The purpose of this work was to study the impact of a major heavy oil spill of 15,000 t in the Eastern Mediterranean Sea on the density of different biodiversified bacterial groups in oysters. Statistical comparisons of the enumerated bacterial groups before and after the oil spill are reported. Results show an insignificant decrease (P > 0.05) in most bacterial counts in oysters following the oil spill, namely: total aerobic bacteria (TAB), total coliforms, and Staphylococcus aureus. A significant drop of around 50% in the counts of anaerobic Clostridium perfringens occurred in oysters following the oil spill in comparison to counts before the spill (P < 0.05). Only the Vibrio spp. had a slight insignificant rise in count after the oil spill as compared to that before the spill (P > 0.05). The significant drop in the density of C. perfringens in oysters after the oil spill is worth further investigation in the future as a possible sensitive bioindicator. Such an indicator could be used in evaluating the impact of oil pollutions in marine waters and the self-purification processes that follow to sustain the homeostasis of surviving oysters and their colonized microbiota in the Mediterranean.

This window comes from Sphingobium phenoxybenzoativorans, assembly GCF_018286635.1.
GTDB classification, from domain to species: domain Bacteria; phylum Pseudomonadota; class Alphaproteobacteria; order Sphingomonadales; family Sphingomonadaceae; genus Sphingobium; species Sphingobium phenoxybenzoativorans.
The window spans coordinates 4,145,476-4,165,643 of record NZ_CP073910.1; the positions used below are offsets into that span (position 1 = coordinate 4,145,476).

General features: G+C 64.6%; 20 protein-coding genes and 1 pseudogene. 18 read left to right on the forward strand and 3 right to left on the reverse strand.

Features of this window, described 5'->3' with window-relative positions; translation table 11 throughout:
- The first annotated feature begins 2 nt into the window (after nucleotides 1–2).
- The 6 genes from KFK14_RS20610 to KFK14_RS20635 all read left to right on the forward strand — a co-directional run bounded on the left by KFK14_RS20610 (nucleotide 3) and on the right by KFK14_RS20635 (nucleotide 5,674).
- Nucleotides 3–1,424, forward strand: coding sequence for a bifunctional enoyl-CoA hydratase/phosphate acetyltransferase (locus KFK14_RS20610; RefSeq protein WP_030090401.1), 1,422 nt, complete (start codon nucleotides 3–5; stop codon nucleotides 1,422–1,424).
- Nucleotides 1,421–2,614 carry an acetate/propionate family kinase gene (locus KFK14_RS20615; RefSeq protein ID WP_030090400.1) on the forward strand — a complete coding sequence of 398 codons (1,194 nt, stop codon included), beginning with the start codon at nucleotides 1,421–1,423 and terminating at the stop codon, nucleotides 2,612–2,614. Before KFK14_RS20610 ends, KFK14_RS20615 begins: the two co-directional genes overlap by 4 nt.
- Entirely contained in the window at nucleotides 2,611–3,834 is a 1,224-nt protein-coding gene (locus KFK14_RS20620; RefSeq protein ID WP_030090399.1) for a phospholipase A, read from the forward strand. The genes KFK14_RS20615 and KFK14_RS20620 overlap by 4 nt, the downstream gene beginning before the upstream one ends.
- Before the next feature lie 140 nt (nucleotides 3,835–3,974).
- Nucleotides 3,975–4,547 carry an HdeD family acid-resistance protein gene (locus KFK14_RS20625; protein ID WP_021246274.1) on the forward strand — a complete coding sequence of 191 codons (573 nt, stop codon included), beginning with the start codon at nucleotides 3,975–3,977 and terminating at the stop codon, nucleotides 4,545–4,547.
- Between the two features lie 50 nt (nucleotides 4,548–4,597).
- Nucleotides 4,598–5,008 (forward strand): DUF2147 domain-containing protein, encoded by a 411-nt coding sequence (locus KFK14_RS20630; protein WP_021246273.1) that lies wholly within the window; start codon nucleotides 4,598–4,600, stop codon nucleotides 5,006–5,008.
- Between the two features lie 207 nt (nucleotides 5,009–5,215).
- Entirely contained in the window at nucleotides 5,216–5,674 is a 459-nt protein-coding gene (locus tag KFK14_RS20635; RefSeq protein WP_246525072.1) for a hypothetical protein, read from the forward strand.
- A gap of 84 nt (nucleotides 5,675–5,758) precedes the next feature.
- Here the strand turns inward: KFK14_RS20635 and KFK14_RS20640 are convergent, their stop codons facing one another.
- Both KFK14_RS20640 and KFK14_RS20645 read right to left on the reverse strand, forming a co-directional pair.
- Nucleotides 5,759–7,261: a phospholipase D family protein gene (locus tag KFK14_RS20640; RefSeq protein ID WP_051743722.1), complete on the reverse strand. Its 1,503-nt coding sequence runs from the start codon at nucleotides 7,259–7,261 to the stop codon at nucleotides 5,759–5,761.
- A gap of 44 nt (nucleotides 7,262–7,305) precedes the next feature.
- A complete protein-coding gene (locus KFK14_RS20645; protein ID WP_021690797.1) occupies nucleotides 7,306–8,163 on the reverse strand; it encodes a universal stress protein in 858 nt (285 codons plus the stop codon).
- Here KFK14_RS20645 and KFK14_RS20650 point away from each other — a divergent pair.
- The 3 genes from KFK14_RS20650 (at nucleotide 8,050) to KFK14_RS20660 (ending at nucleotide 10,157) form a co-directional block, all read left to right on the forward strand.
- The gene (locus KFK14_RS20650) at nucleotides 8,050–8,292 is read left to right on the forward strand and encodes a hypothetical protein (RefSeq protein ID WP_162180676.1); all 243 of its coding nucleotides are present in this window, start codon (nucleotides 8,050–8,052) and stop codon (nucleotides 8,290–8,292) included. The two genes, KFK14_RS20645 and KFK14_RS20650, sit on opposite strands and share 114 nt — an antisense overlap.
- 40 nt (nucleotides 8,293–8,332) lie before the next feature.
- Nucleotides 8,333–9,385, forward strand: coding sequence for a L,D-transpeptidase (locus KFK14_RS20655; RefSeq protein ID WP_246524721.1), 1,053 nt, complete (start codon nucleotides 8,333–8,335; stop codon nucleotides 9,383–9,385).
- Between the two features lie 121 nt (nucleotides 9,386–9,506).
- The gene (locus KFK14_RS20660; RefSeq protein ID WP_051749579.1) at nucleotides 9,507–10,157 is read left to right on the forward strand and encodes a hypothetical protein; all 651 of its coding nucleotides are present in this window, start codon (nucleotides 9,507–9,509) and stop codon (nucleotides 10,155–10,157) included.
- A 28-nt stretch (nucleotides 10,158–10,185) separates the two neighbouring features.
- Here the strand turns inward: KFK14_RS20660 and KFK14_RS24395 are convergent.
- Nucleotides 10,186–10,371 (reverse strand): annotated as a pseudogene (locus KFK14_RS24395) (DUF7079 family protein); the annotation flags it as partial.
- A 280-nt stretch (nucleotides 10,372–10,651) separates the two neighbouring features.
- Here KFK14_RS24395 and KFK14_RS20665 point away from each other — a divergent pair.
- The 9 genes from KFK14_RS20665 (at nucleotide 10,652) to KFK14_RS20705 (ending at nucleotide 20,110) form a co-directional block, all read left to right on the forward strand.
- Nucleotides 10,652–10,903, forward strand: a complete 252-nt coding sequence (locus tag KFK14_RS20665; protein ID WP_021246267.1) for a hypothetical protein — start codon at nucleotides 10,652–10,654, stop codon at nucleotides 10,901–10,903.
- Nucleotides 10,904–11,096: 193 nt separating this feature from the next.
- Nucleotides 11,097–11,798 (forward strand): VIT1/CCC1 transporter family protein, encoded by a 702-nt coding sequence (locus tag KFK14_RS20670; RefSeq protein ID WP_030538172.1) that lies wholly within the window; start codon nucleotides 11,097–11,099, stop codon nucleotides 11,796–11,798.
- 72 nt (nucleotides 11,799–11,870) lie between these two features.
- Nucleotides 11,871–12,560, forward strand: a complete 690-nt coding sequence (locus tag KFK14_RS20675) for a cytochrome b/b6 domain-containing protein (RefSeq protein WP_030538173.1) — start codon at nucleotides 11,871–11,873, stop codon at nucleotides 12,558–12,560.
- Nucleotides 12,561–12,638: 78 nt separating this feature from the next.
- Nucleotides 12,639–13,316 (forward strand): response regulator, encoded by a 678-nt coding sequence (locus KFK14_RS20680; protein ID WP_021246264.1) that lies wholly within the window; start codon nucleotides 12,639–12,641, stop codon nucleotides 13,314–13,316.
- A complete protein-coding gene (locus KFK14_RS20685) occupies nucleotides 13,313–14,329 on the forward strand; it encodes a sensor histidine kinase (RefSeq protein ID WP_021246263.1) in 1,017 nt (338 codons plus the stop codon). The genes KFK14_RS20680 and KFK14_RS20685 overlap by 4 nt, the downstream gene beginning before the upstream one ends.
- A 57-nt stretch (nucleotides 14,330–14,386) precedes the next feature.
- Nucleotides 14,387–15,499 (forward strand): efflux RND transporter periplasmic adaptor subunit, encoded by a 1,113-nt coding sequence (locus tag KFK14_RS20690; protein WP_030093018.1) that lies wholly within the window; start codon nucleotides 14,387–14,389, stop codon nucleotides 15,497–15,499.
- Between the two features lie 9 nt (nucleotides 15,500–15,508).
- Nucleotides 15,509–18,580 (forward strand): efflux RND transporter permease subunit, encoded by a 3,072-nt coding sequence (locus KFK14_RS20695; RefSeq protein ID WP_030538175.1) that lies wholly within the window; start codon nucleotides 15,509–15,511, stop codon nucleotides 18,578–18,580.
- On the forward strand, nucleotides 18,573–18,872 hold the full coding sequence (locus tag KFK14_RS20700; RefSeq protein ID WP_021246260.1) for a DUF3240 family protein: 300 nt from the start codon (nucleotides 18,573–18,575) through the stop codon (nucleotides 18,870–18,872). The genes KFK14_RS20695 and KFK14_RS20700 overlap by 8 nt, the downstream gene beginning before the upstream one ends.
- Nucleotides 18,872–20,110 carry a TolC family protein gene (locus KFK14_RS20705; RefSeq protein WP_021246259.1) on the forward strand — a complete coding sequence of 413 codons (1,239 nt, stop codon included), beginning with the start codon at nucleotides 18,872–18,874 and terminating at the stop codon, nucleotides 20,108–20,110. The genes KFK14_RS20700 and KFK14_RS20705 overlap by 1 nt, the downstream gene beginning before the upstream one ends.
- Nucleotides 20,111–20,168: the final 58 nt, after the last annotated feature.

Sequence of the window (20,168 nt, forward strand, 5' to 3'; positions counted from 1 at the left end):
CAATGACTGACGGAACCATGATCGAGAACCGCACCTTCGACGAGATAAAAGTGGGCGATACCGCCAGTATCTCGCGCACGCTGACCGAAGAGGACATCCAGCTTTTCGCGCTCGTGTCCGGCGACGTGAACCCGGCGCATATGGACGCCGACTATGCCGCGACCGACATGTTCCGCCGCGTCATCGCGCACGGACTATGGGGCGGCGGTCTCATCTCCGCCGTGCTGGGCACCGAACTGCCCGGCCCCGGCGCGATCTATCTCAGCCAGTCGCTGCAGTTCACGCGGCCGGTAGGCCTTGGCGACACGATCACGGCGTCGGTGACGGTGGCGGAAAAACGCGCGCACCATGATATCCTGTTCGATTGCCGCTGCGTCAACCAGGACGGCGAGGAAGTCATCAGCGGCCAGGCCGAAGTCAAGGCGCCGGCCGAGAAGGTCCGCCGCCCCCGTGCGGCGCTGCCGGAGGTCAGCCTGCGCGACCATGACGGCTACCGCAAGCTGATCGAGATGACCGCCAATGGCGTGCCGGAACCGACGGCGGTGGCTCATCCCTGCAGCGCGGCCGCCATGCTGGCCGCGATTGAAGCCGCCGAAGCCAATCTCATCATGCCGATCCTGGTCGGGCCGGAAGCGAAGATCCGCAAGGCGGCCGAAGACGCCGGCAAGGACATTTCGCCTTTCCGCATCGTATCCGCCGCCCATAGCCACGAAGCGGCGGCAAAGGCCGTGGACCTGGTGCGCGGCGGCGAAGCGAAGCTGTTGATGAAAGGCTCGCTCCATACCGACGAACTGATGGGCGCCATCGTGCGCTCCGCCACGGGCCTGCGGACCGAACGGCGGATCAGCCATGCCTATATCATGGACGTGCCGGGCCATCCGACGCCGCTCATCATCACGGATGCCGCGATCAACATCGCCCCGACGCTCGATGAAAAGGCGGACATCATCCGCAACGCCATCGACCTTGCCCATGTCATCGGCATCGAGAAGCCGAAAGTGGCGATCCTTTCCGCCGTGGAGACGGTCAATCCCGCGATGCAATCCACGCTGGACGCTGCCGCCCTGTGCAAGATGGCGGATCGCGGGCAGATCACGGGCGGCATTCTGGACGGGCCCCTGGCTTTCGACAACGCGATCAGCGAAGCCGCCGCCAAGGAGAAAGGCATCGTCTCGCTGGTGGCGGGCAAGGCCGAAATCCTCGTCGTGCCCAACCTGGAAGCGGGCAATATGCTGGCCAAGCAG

You have requested a machine translation of selected content from our databases. This functionality is provided solely for your convenience and is in no way intended to replace human translation. Neither BioOne nor the owners and publishers of the content make, and they explicitly disclaim, any express or implied representations or warranties of any kind, including, without limitation, representations and warranties as to the functionality of the translation feature or the accuracy or completeness of the translations.
Translations are not retained in our system. Your use of this feature and the translations is subject to all use restrictions contained in the Terms and Conditions of Use of the BioOne website.
Vol. 2009 • No. 252